Photograph courtesy of great-grandson, Nigel Cartwright.
Killed in Action on Friday, 18th June 1915, age 38.
Commemorated on Panel 104 to 113 of Helles Memorial, Turkey.
4th Bn., Worcestershire Regiment. 88th Brigade of 29th Division.
Husband of Mrs Sarah Ann Barnsley, of 4 Court, Union Street, Tipton, Staffs.
Born: Oldbury, Enlisted: Worcester, Resident: Tipton.
First landed Balkans, 21st May 1915.
Medal entitlement: 1914-15 Star, British War Medal, Victory Medal.
Soldier's Papers at National Archives did not survive.
Commemorated on the Tipton Library Memorial.
Commemorated here because he appears on a Tipton memorial.
Link to Commonwealth War Graves Site: www.cwgc.org/find-war-dead/casualty/698573/
Birth of William Henry B. Barnsley registered March quarter 1877 in West Bromwich.
Marriage of William Henry B. Barnsley and Sarah Ann Worwood registered June quarter 1897 at Dudley.
3 Old Street, Dudley, Worcs.
William Henry Barnsley (24, Stamper at Ironworks, born Langley Green, Oldbury), his wife Sarah Ann (23, born Dudley), and their 2 children: Alice Rose (3, born Dudley) and Sarah (1, born Tividale).
9 Horse Shoe Row, Tipton, Staffs.
William Henry Barnsley (34, Blast Furnace Labourer, born Langley Green, Oldbury), his wife Sarah Ann (34, born Dudley), and their 3 surviving children (of 6): Alice Rose (13, born Dudley), Sarah Elizabeth (11, born Tipton) and Frederick (10 months, born Tipton).
A further child, Florence Maud, was born in December quarter 1913. Sadly Florence died on 21st February 1917, aged 3.
After WIlliam's death, his outstanding army pay and allowances amounted to £2/8/6d (2 pounds, 8 shillings and 6 pence); this was paid to his widow, Sarah Ann, in May 1916. His War Gratuity was £3/0/0d (3 pounds exactly), this was also paid to Sarah Ann in September 1919. The value of the War Gratuity suggests that William had enlisted within the previous 12 months.
Sarah Ann received a pension of £1/1/0d (1 pound and 1 shilling) per week effective from 7th February 1916, this was for herself and her 2 children under the age of 16 - Frederick and Florence. After the death of Florence in February 1917, the pension was reduced to £0/17/6d (17 shillings and 6 pence) per week.
Sarah Ann Barnsley drowned in the canal lock at Howl’s Place, Union Street on Saturday 8th November 1919 after falling into the canal during a dense fog. She had been walking along the canal with her fiancée, Albert (or Herbert) Aiken, from Union Street towards Watery Lane when she fell into the canal, dragging her fiancée into the canal with her.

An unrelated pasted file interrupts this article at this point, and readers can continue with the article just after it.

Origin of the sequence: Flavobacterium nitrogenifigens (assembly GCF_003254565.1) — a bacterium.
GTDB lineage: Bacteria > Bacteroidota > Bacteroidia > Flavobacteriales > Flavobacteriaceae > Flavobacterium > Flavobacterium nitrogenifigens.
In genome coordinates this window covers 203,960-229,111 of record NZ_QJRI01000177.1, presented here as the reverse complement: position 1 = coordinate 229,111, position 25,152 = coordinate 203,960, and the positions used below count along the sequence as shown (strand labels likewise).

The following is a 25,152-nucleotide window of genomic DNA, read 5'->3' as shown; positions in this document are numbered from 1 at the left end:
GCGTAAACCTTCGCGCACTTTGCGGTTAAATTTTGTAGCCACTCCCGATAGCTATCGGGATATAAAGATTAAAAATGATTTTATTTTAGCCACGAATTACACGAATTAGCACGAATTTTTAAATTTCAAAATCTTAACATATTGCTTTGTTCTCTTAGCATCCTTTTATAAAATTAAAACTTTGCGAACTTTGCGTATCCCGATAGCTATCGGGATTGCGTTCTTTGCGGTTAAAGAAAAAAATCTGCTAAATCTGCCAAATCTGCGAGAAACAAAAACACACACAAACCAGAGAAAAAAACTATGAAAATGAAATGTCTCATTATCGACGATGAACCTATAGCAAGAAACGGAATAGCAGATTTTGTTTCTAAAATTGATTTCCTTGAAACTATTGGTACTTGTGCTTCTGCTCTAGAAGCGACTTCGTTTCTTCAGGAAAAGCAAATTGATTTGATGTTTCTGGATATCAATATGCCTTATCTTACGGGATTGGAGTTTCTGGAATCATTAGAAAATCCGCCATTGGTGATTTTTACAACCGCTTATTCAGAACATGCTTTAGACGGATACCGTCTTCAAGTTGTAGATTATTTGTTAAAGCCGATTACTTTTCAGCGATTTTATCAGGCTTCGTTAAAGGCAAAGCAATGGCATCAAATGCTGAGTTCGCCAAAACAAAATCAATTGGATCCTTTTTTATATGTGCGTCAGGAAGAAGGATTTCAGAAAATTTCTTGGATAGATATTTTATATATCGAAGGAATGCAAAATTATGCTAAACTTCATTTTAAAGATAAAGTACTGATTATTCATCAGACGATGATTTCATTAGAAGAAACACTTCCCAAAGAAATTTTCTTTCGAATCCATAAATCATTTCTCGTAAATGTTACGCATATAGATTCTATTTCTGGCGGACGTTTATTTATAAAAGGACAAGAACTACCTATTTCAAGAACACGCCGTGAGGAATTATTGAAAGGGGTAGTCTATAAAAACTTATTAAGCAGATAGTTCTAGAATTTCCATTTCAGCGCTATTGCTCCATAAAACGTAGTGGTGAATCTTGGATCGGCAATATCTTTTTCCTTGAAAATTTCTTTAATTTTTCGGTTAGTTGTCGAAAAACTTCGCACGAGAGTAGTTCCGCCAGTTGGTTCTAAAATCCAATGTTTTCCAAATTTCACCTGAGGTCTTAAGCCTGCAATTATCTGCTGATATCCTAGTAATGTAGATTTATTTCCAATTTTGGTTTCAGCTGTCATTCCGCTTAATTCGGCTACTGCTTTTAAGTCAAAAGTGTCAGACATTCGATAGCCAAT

Aiken had initially managed to hold on to Sarah, but had been “seized by cramp” and lost hold of Sarah. Local residents gave assistance by lowering ropes down into the canal lock, they were able to rescue Aiken who was saved after being given artificial resuscitation. Sadly, Sarah could not be recovered at that time, and her body was recovered later by dragging the canal.
Sarah and Albert (or Herbert) Aiken had been courting for around 11 months and were to be married in just 3 weeks’ time.
The 4th Worcesters landed at Cape Helles, Gallipoli, on 25th April 1915. William Barnsley landed on 21st May 1915 as one of the reinforcements for the 128 Other Ranks already killed at the Battle of Cape Helles and the first and second Battles of Krithia.
It is likely that William was involved in the third battle of Krithia commencing on 4th June when the 4th Worcesters made small gains, but had to face counter-attacks over the next few days. After a few days rest in Gully Beach, they returned to the front line on 12th June, doing much hard work to improve the trenches and bury the dead. On the 18th June, the 4th Worcesters were to have been relieved again, but an attack by the 42nd Division on their right caused this to be postponed. The attack initially captured the Turkish front line trench, but the Turks forced them back and even captured the 42nd Division's front line. The Worcesters were ordered to deliver a counter-attack which they did forcing the Turks back to their own lines.
It is possible that this was the incident which led to the death of William Barnsley; his body was never recovered and he is commemorated on the Helles Memorial.
Tipton Herald 8th July 1916
Sarah Ann Barnsley(37), who said her husband had been killed at the front, of 4 Court, Union Street, Tipton was ordered to pay 5s for assaulting Sarah Gulliver by striking her in the face with a "copper" stick.
Midlands Chronicle 14th November 1919
THE DENSE FOG IN THE BLACK COUNTRY.
A TIPTON TRAGEDY.
The above article is too long to produce here, but reports the death of Sarah Ann Barnsley after falling in the canal between Union Street and Watery Lane during a dense fog on Saturday 8th November 1919.
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